FISHER, JOHN (c. 1469–1535), English cardinal and bishop of Rochester, born at Beverly, received his first education at the collegiate church there. In 1484 he went to Michael House, Cambridge, where he took his degrees in arts in 1487 and 1491, and, after filling several offices in the university, became master of his college in 1499. He took orders; and his reputation for learning and piety attracted the notice of Margaret Beaufort, mother of Henry VII., who made him her confessor and chaplain. In 1501 he became vice-chancellor; and later on, when chancellor, he was able to forward, if not to initiate entirely, the beneficent schemes of his patroness in the foundations of St. John’s and Christ’s colleges, in addition to two lectureships, in Greek and Hebrew. His love for Cambridge never waned, and his own benefactions took the form of scholarships, fellowships and lectures. In 1503 he was the first Margaret professor at Cambridge; and the following year was raised to the see of Rochester, to which he remained faithful, although the richer sees of Ely and Lincoln were offered to him. He was nominated as one of the English prelates for the Lateran council (1512), but did not attend. A man of strict and simple life, he did not hesitate at the legatine synod of 1517 to censure the clergy, in the presence of the brilliant Wolsey himself, for their greed of gain and love of display; and in the convocation of 1523 he freely opposed the cardinal’s demand for a subsidy for the war in Flanders. A great friend of Erasmus, whom he invited to Cambridge, whilst earnestly working for a reformation of abuses, he had no sympathy with those who attacked doctrine; and he preached at Paul’s Cross (12th of May 1521) at the burning of Luther’s books. Although he was not the author of Henry’s book against Luther, he joined with his friend, Sir Thomas More, in writing a reply to the scurrilous rejoinder made by the reformer. He retained the esteem of the king until the divorce proceedings began in 1527; and then he set himself sternly in favour of the validity of the marriage. He was Queen Catherine’s confessor and her only champion and advocate. He appeared on her behalf before the legates at Blackfriars; and wrote a treatise against the divorce that was widely read.
Recognizing that the true aim of the scheme of church reform brought forward in parliament in 1529 was to put down the only moral force that could withstand the royal will, he energetically opposed the reformation of abuses, which doubtless under other circumstances he would have been the first to accept. In convocation, when the supremacy was discussed (11th of February 1531), he declared that acceptance would cause the clergy “to be hissed out of the society of God’s holy Catholic Church”; and it was his influence that brought in the saving clause, quantum per legem Dei licet. By listening to the revelations of the “Holy Maid of Kent,” the nun Elizabeth Barton (q.v.), he was charged with misprision of treason, and was condemned to the loss of his goods and to imprisonment at the king’s will, penalties he was allowed to compound by a fine of £300 (25th of March 1534). Fisher was summoned (13th of April) to take the oath prescribed by the Act of Succession, which he was ready to do, were it not that the preamble stated that the offspring of Catherine were illegitimate, and prohibited all faith, trust and obedience to any foreign authority or potentate. Refusing to take the oath, he was committed (15th of April) to the Tower, where he suffered greatly from the rigours of a long confinement. On the passing of the Act of Supremacy (November 1534), in which the saving clause of convocation was omitted, he was attainted and deprived of his see. The council, with Thomas Cromwell at their head, visited him on the 7th of May 1535, and his refusal to acknowledge Henry as supreme head of the church was the ground of his trial. The constancy of Fisher, while driving Henry to a fury that knew no bounds, won the admiration of the whole world, where he had been long known as one of the most learned and pious bishops of the time. Paul III., who had begun his pontificate with the intention of purifying the curia, was unaware of the grave danger in which Fisher lay; and in the hope of reconciling the king with the bishop, created him (20th of May 1535) cardinal priest of St Vitalis. When the news arrived in England it sealed his fate. Henry, in a rage, declared that if the pope sent Fisher a hat there should be no head for it. The cardinal was brought to trial at Westminster (17th of June 1535) on the charge that he did “openly declare in English that the king, our sovereign lord, is not supreme head on earth of the Church of England,” and was condemned to a traitor’s death at Tyburn, a sentence afterwards changed. He was beheaded on Tower Hill on the 22nd of June 1535, after saying the Te Deum and the psalm In te Domine speravi. His body was buried first at All Hallows, Barking, and then removed to St. Peter’s ad vincula in the Tower, where it lies beside that of Sir Thomas More. His head was exposed on London Bridge and then thrown into the river. As a champion of the rights of conscience, and as the only one of the English bishops that dared to resist the king’s will, Fisher commends himself to all. On the 9th of December 1886 he was beatified by Pope Leo XIII.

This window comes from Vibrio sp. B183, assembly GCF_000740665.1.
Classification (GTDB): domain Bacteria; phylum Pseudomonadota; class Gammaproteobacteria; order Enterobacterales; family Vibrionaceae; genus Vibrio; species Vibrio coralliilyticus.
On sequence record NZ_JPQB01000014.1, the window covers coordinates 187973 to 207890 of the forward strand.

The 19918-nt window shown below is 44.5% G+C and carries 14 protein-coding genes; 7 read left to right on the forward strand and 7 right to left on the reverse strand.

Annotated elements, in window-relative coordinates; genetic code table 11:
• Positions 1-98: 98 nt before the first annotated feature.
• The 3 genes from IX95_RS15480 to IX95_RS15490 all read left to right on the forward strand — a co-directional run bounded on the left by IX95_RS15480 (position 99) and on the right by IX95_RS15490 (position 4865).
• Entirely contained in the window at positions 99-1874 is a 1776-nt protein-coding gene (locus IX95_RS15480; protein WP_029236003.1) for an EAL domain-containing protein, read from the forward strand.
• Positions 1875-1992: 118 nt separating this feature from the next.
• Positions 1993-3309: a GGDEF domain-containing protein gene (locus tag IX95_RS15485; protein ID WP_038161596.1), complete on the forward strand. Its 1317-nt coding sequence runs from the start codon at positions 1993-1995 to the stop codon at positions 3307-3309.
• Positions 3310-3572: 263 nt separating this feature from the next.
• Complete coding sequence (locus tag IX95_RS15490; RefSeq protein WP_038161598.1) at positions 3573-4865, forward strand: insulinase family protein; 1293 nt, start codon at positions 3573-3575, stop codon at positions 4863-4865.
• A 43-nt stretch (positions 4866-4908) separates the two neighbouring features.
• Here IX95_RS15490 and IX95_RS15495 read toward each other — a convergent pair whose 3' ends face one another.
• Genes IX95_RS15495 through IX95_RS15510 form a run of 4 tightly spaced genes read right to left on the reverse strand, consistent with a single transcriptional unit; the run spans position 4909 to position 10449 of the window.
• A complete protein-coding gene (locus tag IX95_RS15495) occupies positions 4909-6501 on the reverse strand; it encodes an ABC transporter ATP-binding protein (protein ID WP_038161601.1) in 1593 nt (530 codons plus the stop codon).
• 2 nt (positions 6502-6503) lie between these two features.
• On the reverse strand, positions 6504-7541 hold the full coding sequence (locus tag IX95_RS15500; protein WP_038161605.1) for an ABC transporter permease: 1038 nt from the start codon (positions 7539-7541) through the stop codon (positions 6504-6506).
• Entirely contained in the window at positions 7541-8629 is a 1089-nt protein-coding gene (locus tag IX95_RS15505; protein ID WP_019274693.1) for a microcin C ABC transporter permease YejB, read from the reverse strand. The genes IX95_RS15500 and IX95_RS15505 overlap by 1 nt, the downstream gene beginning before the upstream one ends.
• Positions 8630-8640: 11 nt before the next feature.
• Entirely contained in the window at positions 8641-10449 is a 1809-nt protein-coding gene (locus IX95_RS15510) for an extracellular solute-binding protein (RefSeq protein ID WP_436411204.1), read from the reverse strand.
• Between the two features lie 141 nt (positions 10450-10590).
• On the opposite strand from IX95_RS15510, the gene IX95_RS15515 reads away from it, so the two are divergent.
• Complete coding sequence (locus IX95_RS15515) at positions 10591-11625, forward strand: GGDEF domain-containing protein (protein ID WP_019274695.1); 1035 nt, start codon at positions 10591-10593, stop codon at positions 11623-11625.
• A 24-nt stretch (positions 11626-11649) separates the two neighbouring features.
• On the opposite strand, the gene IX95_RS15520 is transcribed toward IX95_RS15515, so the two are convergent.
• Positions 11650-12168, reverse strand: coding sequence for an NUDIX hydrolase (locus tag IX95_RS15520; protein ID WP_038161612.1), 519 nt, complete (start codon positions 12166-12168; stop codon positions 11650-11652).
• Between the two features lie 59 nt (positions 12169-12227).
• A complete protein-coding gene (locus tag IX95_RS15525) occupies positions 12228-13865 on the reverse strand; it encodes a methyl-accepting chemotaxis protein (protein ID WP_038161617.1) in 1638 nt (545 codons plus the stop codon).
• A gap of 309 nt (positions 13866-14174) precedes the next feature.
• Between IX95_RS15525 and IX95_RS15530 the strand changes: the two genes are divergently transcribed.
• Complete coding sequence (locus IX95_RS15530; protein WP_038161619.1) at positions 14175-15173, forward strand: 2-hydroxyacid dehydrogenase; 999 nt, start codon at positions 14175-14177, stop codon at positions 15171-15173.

Fisher’s Latin works are to be found in the Opera J. Fisheri quae hactenus inveniri potuerunt omnia (Würzburg, 1595), and some of his published English works in the Early English Text Society (Extra series, No. 27, part i. 1876). There are others in manuscript at the P.R.O. (27, Henry VIII., No. 887). Besides the State papers, the main sources for his biography are The Life and Death of that renowned John Fisher, Bishop of Rochester (London, 1655), by an anonymous writer, the best edition being that of Van Ortroy (Brussels, 1893); Bridgett’s Life of Blessed John Fisher, Bishop of Rochester (London, 1880 and 1890); and Thureau, Le bienheureux Jean Fisher (Paris, 1907). (E. Tn.)